New Year resolutions and being resolute

Published 9:02 am Monday, December 31, 2018

As we take the old calendar now and put a new one in its place, it is a reminder that the curtain has closed on another year and we have new opportunities and new challenges before us.
The new year presents us with the chance not just to experience new things, but also to achieve great things, to accomplish the things that didn’t get quite done last year.
So here we are. Basking in the opportunity of another new year. Let’s rush into the new year with enthusiasm and confidence. Let us head into the new year believing we can make it a great year. And above all, let’s head into it with a plan.
The new year begins as an empty slate with nothing but a sense of incalculable possibilities and hope. As Henry Ward Beecher wrote in 1882, “Every man should be born again on the first of January.”
Most people these days seem to eschew New Year’s resolutions, having found them either impossible to keep or a trivial idea in the first place. Aren’t we always trying to do better?
There’s something about the new year that can be inspirational. It’s the quintessential time to make necessary and beneficial changes. A new calendar can be just as powerful a motivating force as a new job, a new relationship, a new home.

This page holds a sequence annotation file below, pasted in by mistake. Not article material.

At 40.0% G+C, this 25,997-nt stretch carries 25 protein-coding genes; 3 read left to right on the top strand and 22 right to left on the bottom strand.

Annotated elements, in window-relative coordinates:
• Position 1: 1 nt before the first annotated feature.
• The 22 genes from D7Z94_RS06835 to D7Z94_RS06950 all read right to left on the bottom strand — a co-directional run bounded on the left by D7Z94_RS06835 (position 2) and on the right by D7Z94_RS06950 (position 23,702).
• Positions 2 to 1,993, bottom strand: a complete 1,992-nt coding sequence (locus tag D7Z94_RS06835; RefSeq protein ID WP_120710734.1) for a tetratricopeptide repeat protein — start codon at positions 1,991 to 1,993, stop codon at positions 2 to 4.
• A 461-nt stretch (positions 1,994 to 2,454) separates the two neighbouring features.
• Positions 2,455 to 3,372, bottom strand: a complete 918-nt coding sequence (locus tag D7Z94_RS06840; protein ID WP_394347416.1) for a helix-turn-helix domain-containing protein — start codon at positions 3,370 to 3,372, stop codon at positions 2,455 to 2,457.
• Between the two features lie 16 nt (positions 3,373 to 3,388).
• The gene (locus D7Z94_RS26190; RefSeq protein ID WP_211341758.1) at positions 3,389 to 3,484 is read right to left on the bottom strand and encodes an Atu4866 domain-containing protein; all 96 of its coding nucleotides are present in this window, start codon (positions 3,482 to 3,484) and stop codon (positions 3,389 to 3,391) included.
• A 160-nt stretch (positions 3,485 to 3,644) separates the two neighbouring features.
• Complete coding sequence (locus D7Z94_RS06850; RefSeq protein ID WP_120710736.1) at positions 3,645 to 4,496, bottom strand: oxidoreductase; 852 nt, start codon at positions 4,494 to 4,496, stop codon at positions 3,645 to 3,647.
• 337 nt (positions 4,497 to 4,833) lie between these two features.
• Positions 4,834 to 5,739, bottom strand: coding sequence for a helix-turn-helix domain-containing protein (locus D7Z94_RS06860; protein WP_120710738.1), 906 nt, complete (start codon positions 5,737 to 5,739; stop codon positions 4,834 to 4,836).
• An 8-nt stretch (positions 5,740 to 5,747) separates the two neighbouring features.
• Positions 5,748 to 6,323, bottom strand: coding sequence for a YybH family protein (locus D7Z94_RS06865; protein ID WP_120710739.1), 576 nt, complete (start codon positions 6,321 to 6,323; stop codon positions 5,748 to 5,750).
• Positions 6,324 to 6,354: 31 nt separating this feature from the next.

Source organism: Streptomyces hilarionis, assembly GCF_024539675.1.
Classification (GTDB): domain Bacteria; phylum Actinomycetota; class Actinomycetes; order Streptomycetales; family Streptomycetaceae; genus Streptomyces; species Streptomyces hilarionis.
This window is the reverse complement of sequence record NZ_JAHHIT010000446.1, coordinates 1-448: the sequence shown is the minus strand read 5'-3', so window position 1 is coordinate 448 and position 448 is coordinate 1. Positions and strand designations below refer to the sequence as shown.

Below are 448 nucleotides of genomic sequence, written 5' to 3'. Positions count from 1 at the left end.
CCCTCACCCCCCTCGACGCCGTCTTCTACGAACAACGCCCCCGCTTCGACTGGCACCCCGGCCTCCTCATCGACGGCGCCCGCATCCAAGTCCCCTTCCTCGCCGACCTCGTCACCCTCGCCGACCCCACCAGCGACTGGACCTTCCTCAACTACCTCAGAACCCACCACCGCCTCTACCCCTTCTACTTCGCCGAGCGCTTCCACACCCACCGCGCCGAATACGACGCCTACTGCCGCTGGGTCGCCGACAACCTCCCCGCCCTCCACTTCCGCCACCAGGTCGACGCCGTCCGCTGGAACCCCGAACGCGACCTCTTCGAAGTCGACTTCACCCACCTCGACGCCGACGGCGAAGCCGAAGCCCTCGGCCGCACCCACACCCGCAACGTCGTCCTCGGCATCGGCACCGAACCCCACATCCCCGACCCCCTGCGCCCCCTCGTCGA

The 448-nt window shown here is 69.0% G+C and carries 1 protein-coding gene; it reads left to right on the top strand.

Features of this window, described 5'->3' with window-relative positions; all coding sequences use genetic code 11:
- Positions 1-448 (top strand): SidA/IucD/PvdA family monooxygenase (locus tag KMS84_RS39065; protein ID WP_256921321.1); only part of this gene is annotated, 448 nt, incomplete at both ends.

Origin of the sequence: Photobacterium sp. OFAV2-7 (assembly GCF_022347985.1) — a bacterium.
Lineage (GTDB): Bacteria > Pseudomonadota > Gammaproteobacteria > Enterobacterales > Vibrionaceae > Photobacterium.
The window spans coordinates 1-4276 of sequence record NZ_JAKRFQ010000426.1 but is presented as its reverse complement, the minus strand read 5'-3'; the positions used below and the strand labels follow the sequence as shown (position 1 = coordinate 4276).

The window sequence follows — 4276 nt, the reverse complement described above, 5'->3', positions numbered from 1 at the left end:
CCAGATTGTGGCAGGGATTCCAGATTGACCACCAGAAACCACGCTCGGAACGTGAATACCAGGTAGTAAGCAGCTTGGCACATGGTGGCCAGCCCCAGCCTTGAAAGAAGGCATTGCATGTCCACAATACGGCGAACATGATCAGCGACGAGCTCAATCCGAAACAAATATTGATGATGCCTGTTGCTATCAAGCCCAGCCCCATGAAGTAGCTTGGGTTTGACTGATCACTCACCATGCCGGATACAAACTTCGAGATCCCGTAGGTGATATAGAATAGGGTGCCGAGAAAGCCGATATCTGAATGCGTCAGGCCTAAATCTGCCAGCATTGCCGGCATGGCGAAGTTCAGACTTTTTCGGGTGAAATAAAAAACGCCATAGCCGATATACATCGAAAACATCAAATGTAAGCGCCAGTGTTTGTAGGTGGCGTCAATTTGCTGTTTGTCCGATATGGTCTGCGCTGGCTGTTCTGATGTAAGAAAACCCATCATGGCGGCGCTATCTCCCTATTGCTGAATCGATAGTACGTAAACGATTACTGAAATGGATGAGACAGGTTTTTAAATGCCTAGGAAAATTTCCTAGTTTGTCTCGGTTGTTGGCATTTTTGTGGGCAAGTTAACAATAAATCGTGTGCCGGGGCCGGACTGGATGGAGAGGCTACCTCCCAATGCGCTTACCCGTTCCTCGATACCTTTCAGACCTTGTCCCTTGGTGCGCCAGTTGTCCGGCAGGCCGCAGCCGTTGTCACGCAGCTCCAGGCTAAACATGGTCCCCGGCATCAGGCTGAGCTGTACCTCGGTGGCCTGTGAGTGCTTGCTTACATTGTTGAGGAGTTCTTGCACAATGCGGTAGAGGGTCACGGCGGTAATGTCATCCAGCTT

The concept of resolutions is a good one. Used well, they can provide the focus needed to make goals happen.
Great things, after all, seldom just happen. They’re a product of vision, strategy and hard work.
Some make lists. Author Neil Gaiman’s simple new year’s suggestion is: “Whatever it is you’re scared of doing, do it.”
How many people who quit smoking, after all, were successful the first time they tried? How many people who’ve lost weight were successful on the first diet?
If a goal is worth reaching, it’s worth relentless effort. Perseverance is key. Little in life is accomplished without it.
So rather than abandon New Year’s resolutions, make the one: “I will keep my New Year’s resolutions.”
And make the second: “I will not allow myself to become discouraged.”
Let’s start writing. And start keeping. And start making a great year. And maybe even start making a new us.
Commitment counts. Let’s remind ourselves frequently of what we hope to achieve. And pursue it urgently.
It can also be a good time to break with harmful patterns of the past; to release grudges and forgive; to say “Enough of that” and move on.
For as the missionary Amy Carmichael observed, “We have all of eternity to celebrate the victories, but only a few short hours before sunset to win them.”
Happy New Year to each and every one of our readers.

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